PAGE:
Ian Fleming’s James Bond once mused that Jamaica was ‘the most romantic of former British possessions’. For the uninitiated, it’s a vast island of dense mounds of chlorophyll rich vegetation and dramatic mountains, fringed by the requisite white sand beaches. However, since its heyday in the 1950s when it was the winter sun getaway of choice for the world’s rich the island’s senses have been assaulted by the twin blights of all-inclusive resorts and an alarmingly high murder rate.
The new government is determined to ensure that Jamaica catches up with its more up-market neighbours, and, for those who never fell out of love with the island, the resurgence can’t happen soon enough. ‘It’s a fascinating country,’ says Savills’ International director David Vaughan, who used to holiday at his uncle’s plantation estate when he was a boy. ‘In some areas, it’s greener than Somerset, and it’s so vast that there’s plenty to do. It’s definitely time to rediscover it.’ Derek Bishton, consultant editor at the Daily Telegraph, champions the island as being ‘a class apart’ from others in the Caribbean.
He first visited Jamaica in 1981, and he now owns a villa near Montego Bay (Mo Bay), which he rents out (www. beachhousejamaica.com). ‘I wouldn’t want to underplay the crime statistics,’ says Mr Bishton. ‘There are hundreds of senseless murders every year in Jamaica, but they’re mostly to do with local disputes. I’ve never encountered any problems out in the countryside, where people are very friendly and hospitable.’ Helpfully, Jamaica’s recently expanded airport at Mo Bay which has direct flights from London Gatwick—allows visitors to avoid Kingston altogether.
A home at Half Moon
The Rose Hall peninsula boasts three emerald 18-hole golf courses the daily downpour is dubbed ‘liquid sunshine’ locally), and a clutch of five-star hotels. One of the first to be built on the former plantation estate was the Half Moon hotel, founded by a hotchpotch of mostly American investors from playboys to the designer of New York’s Radio City Music Hall in 1954.
Unlike many other Caribbean hotels, the Half Moon shuns sardine can layout in favour of individually furnished cottages. It’s charmingly old-school, and justly proud of its past (it’s hosted John F. Kennedy, The Queen and, more recently, Prince Charles and the Duchess of Cornwall). Some members of the original investor families still own the cottages today. It’s this concept that the hotel is now expanding with the launch of 18 new villas, which are available to buy through Quintessentially Estates (0845 224 3658; www.quintessentiallyestates.com).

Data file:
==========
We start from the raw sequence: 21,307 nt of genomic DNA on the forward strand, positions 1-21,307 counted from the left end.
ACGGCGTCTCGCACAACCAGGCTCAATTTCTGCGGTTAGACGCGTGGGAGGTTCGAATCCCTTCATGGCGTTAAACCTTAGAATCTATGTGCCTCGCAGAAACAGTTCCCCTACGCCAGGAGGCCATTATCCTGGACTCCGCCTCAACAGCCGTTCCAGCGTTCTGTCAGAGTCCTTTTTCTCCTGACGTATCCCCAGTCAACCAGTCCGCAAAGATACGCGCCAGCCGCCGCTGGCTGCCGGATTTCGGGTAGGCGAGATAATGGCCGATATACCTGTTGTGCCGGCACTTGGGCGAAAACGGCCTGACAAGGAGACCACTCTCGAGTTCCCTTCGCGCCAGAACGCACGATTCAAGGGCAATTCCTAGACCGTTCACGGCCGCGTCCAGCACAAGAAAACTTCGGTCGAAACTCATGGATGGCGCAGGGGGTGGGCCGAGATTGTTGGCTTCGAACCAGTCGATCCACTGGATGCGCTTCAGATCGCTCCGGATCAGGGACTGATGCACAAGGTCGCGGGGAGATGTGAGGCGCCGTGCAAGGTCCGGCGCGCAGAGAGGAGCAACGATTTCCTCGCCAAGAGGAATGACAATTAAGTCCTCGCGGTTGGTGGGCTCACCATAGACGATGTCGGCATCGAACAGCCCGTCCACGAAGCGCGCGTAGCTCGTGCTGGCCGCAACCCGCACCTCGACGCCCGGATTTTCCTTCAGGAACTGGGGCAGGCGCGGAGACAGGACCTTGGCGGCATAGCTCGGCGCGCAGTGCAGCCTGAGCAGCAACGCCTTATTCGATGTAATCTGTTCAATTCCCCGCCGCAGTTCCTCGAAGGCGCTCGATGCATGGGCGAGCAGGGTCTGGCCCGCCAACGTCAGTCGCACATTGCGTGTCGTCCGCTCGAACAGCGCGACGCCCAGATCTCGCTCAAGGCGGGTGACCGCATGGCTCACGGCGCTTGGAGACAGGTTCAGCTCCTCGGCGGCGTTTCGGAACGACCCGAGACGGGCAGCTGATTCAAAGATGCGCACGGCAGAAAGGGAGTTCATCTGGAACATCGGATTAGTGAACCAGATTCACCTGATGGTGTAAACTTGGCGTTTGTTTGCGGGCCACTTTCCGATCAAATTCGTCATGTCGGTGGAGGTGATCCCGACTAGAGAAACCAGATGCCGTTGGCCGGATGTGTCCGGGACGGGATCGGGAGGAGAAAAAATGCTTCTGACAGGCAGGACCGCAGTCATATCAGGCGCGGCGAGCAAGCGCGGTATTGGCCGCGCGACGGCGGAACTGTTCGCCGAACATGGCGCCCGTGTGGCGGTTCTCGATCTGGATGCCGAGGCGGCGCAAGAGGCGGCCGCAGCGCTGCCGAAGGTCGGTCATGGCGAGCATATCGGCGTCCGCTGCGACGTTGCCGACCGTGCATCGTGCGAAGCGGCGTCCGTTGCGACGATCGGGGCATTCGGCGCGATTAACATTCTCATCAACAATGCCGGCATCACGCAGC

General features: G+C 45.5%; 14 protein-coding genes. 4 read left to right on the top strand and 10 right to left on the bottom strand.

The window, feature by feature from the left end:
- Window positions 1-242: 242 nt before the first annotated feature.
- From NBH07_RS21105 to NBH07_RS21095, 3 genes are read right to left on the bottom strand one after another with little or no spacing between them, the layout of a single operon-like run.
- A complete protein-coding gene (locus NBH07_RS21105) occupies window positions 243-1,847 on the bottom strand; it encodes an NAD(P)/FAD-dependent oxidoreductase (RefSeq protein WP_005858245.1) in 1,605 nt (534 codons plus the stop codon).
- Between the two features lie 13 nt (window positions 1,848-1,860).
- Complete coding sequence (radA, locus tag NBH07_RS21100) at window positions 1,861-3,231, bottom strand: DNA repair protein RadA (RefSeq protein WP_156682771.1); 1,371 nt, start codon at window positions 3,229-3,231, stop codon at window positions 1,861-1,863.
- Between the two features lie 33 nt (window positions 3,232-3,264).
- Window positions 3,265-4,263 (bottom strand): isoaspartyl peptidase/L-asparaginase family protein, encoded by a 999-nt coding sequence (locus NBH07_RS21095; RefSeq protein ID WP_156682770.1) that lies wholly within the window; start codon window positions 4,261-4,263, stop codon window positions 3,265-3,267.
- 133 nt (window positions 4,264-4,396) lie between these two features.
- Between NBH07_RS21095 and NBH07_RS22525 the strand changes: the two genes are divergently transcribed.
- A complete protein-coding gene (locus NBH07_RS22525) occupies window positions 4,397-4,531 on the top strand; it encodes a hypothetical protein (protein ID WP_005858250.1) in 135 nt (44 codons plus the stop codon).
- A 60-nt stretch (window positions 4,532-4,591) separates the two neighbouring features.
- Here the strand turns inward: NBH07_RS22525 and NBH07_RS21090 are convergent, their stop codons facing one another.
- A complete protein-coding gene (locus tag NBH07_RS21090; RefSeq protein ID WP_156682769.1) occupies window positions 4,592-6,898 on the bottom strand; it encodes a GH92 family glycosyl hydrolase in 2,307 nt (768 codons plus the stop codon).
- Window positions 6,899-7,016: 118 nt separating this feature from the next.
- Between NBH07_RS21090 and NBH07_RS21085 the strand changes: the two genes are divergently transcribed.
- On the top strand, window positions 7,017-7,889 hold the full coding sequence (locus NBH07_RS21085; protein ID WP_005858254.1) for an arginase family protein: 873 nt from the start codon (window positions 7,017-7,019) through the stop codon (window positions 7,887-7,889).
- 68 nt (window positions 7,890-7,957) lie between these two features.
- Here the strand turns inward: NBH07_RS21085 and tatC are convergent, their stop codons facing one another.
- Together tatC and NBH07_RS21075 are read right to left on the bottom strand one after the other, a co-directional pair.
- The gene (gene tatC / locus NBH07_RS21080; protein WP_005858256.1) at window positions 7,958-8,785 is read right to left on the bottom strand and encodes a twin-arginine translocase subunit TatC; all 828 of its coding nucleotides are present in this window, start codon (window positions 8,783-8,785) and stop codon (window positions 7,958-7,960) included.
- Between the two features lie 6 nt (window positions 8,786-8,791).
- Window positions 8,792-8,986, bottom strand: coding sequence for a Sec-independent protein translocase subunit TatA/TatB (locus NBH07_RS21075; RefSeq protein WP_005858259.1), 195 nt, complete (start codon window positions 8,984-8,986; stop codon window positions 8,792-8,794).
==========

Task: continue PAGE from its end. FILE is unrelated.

Designed in traditional pavilion style, The Colony at Half Moon, where prices start at $2.3 million, is already a hit with buyers: 14 reservations have been made. Villa owners are entitled to use their home for 60 days a year, will have full access to the hotel’s wide-ranging facilities, including golf, squash, flood-lit tennis courts, spa, riding and children’s centre, and, thereafter, share revenue of rental with Half Moon at a ratio of 70:30. ‘I know of no other arrangement that’s as generous,’ says Taz Brown, sales director. ‘Plus, we’ve set up a purchase structure based in the Caymans, so as to be as tax-efficient as possible.’
The immature nature of the premium-property market in Jamaica makes it hard to determine whether the Colony is fairly priced: anecdotally, prices of properties outside complexes are thought to be 40% lower than in Barbados, and annual running costs can vary between £12,000 and £120,000. ‘But the great thing about the Colony,’ adds Mr Brown, ‘is that we look after all of that for you. It’s the ultimate lock-up-and-leave tropical home.’
5 musts in Jamaica
1. Greenwood Great House
2. Rocklands Bird Sanctuary – for hummingbirds
3. The HouseBoat Grill – romantic dinner on water
4. Cranbrook Flower Garden a must for gardeners
5. YS Falls – just as good as Dunns River, but less known